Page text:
"There he goes ..." the Pimply-Faced-Youth mutters as the department's latest programmer sneaks out of his room and goes off home. The poor guy's got a persecution complex which has absolutely nothing to do with his office being constructed from an area stolen from the comms room by the bosses.
Sadly, I didn't get to the plans before they left the drafting machine, but the PFY did manage to 'recalibrate' the builders levels and cable detectors. Funny how the walls seem to lean inwards and every time the air conditioner comes on the door handle heats up.
In the spirit of re-use, the boss had trolled all the offices for unused furniture prior to the programmer's arrival. From us he scored the drawers of death. Previously used to hold the bean-counter back-ups, the drawers of death look like an ordinary set of drawers, and even behave like an ordinary set of drawers. Until they're closed.
That triggers a five second hummm. Moments later, the programmer finds all his work for the day has been mysteriously wiped out; amazing how small you can make a bulk eraser ...
The remote control on his gas-operated chair was the PFY's idea. The chair plummets to the bottom of its movement at irregular intervals, and the poor guy has since developed a bit of a limp. Probably a lumbar problem.
The boss realises something's happening - as he should, considering he masterminded the room seizure. I'm sure he thinks of that every time he changes the bandage on that nasty doorknob shaped burn on the palm of his hand ...
After a heart to heart session the programmer had with the boss, that the PFY and I accidentally overheard because of the microphone pickup inadvertently cabled onto the redundant UTP connection, the programmer asks us to stop by, obviously believing the scandalous mistruths passed to him by a soon-to-be ex-boss ...
"I hear you're responsible for all this", he says.
"For?" I ask innocently.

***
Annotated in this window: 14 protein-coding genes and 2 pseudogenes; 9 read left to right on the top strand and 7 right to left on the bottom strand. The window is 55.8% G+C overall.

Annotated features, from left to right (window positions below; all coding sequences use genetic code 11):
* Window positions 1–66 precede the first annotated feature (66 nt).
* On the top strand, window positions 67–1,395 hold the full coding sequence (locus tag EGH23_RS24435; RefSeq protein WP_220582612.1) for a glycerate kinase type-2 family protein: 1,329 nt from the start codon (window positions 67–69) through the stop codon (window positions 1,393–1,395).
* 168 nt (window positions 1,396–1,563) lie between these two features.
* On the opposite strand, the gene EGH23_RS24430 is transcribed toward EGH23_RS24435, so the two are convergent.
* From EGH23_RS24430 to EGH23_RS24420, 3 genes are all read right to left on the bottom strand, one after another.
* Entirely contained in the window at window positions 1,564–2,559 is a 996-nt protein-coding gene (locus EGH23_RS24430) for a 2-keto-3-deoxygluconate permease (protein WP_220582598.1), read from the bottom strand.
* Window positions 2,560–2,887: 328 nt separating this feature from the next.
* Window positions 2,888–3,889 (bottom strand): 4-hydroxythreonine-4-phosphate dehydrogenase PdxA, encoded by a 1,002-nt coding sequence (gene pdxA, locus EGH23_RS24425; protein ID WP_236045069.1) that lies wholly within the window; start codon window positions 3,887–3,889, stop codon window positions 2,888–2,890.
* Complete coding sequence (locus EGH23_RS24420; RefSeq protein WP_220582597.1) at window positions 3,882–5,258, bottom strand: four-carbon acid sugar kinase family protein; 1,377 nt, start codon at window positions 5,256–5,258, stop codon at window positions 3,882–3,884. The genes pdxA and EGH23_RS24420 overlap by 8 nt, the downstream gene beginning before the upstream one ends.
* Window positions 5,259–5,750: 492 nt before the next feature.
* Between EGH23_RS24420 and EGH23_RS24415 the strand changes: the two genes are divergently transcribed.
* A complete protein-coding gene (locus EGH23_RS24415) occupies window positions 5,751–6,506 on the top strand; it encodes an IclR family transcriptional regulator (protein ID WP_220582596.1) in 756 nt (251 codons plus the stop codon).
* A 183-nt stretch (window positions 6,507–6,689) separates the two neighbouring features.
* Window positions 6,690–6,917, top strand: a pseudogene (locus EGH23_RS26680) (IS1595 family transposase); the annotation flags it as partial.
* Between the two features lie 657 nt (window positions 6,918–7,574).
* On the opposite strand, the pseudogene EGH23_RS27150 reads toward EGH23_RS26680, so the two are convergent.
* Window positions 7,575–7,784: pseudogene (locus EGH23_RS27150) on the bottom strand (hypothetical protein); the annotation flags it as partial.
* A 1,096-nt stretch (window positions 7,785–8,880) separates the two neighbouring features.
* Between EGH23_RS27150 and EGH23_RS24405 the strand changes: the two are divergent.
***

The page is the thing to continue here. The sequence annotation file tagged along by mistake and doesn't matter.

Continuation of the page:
"These annoyances! And I want them stopped. I'm working on an important project and I will not tolerate interference".
I'm not a hardline fan, and by the looks of it neither is the PFY.
"Do you know how much I get paid?" he continues.
"Not a clue", I lie, so that I don't have to pretend not to be annoyed that he's earning more than the PFY and I put together.
"But I'll tell you what - you share your good fortune with us and we'll see what we can do. A couple of hundred quid a week, each. Call it Comms Room Rental",
Meeting at a close, the PFY and I wander off. Two days later, following a minor first caused by some faulty wiring on his desk lamp (I blame cheap imports), we're invited back.
A generous donation to the Operators' Christmas fund later, we return to our office.
Sometime later, the programmer again asks me and the PFY to stop by his office. He has that smug look that can only mean some form of trouble is brewing.
"I'd, ah, like my money back please", he says, striving to appear nonchalant.
"Sorry", I counter, just as calmly. "It's been invested in operational expenses."
"Well, perhaps you can uninvest it. Unless of course you wish this to appear on the CEO's desk".
He clicks on an icon on his screen and a recording, obviously made by his laptop's vidcam attachment, pops up on the screen. A recording of our last encounter, sound and all.
I smile back. And nod to the PFY.
One standard issue, trip-on-the-floor-mat later, the programmer's machine lays in ruins on the floor, with a large heel mark decorating the hard drive.
"Woopsy", the PFY gasps. "Must have low blood sugar or something".
"A good attempt", he sneers. "But not good enough. I have back-up tapes".
"I see. Aren't you a little concerned that I'll get to the tapes somehow?" I inquire, trying to sniff out their location.
"Not in the slightest. Not when they're safely locked away".
A five-second hum and chuckle later the PFY and I are heading back to our office to resume normal life.
"Shall I crank up the voltage on the doorknob?" the PFY asks.
"All the way! Oh, and that desk lamp looks a little dim while you're at it ..."
With initiative like that, he's bound to go places ...